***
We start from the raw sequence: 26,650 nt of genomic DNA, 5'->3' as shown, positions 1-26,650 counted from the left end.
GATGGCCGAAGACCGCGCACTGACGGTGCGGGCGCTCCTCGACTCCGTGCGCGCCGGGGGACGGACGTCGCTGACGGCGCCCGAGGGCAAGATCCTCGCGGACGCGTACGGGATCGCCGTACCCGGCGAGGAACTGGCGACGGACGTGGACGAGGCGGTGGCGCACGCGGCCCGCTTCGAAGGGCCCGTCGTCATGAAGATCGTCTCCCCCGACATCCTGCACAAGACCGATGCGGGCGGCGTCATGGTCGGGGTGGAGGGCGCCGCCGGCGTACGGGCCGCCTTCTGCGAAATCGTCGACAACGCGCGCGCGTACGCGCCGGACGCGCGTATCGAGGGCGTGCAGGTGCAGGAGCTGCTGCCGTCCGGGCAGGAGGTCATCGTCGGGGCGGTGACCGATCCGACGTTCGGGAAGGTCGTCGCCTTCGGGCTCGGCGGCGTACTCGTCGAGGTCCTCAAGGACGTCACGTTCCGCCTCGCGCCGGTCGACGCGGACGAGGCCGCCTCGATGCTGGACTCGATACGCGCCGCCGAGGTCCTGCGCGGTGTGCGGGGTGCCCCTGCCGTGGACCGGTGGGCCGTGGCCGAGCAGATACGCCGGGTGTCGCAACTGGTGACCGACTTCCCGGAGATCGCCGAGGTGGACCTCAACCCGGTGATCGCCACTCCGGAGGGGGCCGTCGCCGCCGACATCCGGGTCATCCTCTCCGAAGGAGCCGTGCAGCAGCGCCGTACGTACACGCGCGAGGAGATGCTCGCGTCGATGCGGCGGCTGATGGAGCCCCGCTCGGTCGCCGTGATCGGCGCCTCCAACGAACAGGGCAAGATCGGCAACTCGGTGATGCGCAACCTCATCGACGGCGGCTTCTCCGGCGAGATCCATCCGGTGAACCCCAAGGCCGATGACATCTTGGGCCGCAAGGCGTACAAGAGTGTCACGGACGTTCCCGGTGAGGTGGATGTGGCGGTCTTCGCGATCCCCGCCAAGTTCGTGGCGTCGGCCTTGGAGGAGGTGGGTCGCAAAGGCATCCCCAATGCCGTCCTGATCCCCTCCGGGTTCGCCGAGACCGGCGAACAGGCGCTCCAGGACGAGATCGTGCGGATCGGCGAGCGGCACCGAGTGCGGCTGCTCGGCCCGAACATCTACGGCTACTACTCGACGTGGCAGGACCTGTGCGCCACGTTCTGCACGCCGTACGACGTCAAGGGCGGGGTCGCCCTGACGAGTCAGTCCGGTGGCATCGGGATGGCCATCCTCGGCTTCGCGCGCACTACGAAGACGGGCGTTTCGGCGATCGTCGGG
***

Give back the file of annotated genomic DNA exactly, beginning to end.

We start from the raw sequence: 26,650 nt of genomic DNA, 5'->3' as shown, positions 1-26,650 counted from the left end.
GATGGCCGAAGACCGCGCACTGACGGTGCGGGCGCTCCTCGACTCCGTGCGCGCCGGGGGACGGACGTCGCTGACGGCGCCCGAGGGCAAGATCCTCGCGGACGCGTACGGGATCGCCGTACCCGGCGAGGAACTGGCGACGGACGTGGACGAGGCGGTGGCGCACGCGGCCCGCTTCGAAGGGCCCGTCGTCATGAAGATCGTCTCCCCCGACATCCTGCACAAGACCGATGCGGGCGGCGTCATGGTCGGGGTGGAGGGCGCCGCCGGCGTACGGGCCGCCTTCTGCGAAATCGTCGACAACGCGCGCGCGTACGCGCCGGACGCGCGTATCGAGGGCGTGCAGGTGCAGGAGCTGCTGCCGTCCGGGCAGGAGGTCATCGTCGGGGCGGTGACCGATCCGACGTTCGGGAAGGTCGTCGCCTTCGGGCTCGGCGGCGTACTCGTCGAGGTCCTCAAGGACGTCACGTTCCGCCTCGCGCCGGTCGACGCGGACGAGGCCGCCTCGATGCTGGACTCGATACGCGCCGCCGAGGTCCTGCGCGGTGTGCGGGGTGCCCCTGCCGTGGACCGGTGGGCCGTGGCCGAGCAGATACGCCGGGTGTCGCAACTGGTGACCGACTTCCCGGAGATCGCCGAGGTGGACCTCAACCCGGTGATCGCCACTCCGGAGGGGGCCGTCGCCGCCGACATCCGGGTCATCCTCTCCGAAGGAGCCGTGCAGCAGCGCCGTACGTACACGCGCGAGGAGATGCTCGCGTCGATGCGGCGGCTGATGGAGCCCCGCTCGGTCGCCGTGATCGGCGCCTCCAACGAACAGGGCAAGATCGGCAACTCGGTGATGCGCAACCTCATCGACGGCGGCTTCTCCGGCGAGATCCATCCGGTGAACCCCAAGGCCGATGACATCTTGGGCCGCAAGGCGTACAAGAGTGTCACGGACGTTCCCGGTGAGGTGGATGTGGCGGTCTTCGCGATCCCCGCCAAGTTCGTGGCGTCGGCCTTGGAGGAGGTGGGTCGCAAAGGCATCCCCAATGCCGTCCTGATCCCCTCCGGGTTCGCCGAGACCGGCGAACAGGCGCTCCAGGACGAGATCGTGCGGATCGGCGAGCGGCACCGAGTGCGGCTGCTCGGCCCGAACATCTACGGCTACTACTCGACGTGGCAGGACCTGTGCGCCACGTTCTGCACGCCGTACGACGTCAAGGGCGGGGTCGCCCTGACGAGTCAGTCCGGTGGCATCGGGATGGCCATCCTCGGCTTCGCGCGCACTACGAAGACGGGCGTTTCGGCGATCGTCGGG